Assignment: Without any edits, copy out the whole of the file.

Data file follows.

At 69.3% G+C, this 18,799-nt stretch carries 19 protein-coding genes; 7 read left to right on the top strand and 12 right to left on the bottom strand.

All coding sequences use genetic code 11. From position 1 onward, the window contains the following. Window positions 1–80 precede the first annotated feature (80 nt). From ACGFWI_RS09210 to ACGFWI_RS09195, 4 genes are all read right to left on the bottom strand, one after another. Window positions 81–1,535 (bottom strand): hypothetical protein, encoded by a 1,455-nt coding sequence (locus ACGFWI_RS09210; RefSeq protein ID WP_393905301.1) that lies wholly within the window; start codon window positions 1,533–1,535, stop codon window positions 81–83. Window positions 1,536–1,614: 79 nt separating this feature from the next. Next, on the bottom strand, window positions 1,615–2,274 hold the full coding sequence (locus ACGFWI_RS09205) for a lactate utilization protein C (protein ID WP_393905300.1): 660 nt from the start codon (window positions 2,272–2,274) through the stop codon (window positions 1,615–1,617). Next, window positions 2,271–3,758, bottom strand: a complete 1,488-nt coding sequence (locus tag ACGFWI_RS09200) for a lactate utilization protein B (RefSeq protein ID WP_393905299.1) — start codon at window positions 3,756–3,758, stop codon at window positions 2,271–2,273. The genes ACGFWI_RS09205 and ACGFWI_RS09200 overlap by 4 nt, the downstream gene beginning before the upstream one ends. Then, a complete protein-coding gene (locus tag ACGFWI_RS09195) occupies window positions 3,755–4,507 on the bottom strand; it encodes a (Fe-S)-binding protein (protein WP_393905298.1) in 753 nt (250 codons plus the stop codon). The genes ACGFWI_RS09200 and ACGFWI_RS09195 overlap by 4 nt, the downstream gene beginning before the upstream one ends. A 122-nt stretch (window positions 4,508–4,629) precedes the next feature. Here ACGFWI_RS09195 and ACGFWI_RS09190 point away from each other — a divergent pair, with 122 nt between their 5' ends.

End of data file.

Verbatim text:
At 69.3% G+C, this 18,799-nt stretch carries 19 protein-coding genes; 7 read left to right on the top strand and 12 right to left on the bottom strand.

All coding sequences use genetic code 11. From position 1 onward, the window contains the following. Window positions 1–80 precede the first annotated feature (80 nt). From ACGFWI_RS09210 to ACGFWI_RS09195, 4 genes are all read right to left on the bottom strand, one after another. Window positions 81–1,535 (bottom strand): hypothetical protein, encoded by a 1,455-nt coding sequence (locus ACGFWI_RS09210; RefSeq protein ID WP_393905301.1) that lies wholly within the window; start codon window positions 1,533–1,535, stop codon window positions 81–83. Window positions 1,536–1,614: 79 nt separating this feature from the next. Next, on the bottom strand, window positions 1,615–2,274 hold the full coding sequence (locus ACGFWI_RS09205) for a lactate utilization protein C (protein ID WP_393905300.1): 660 nt from the start codon (window positions 2,272–2,274) through the stop codon (window positions 1,615–1,617). Next, window positions 2,271–3,758, bottom strand: a complete 1,488-nt coding sequence (locus tag ACGFWI_RS09200) for a lactate utilization protein B (RefSeq protein ID WP_393905299.1) — start codon at window positions 3,756–3,758, stop codon at window positions 2,271–2,273. The genes ACGFWI_RS09205 and ACGFWI_RS09200 overlap by 4 nt, the downstream gene beginning before the upstream one ends. Then, a complete protein-coding gene (locus tag ACGFWI_RS09195) occupies window positions 3,755–4,507 on the bottom strand; it encodes a (Fe-S)-binding protein (protein WP_393905298.1) in 753 nt (250 codons plus the stop codon). The genes ACGFWI_RS09200 and ACGFWI_RS09195 overlap by 4 nt, the downstream gene beginning before the upstream one ends. A 122-nt stretch (window positions 4,508–4,629) precedes the next feature. Here ACGFWI_RS09195 and ACGFWI_RS09190 point away from each other — a divergent pair, with 122 nt between their 5' ends.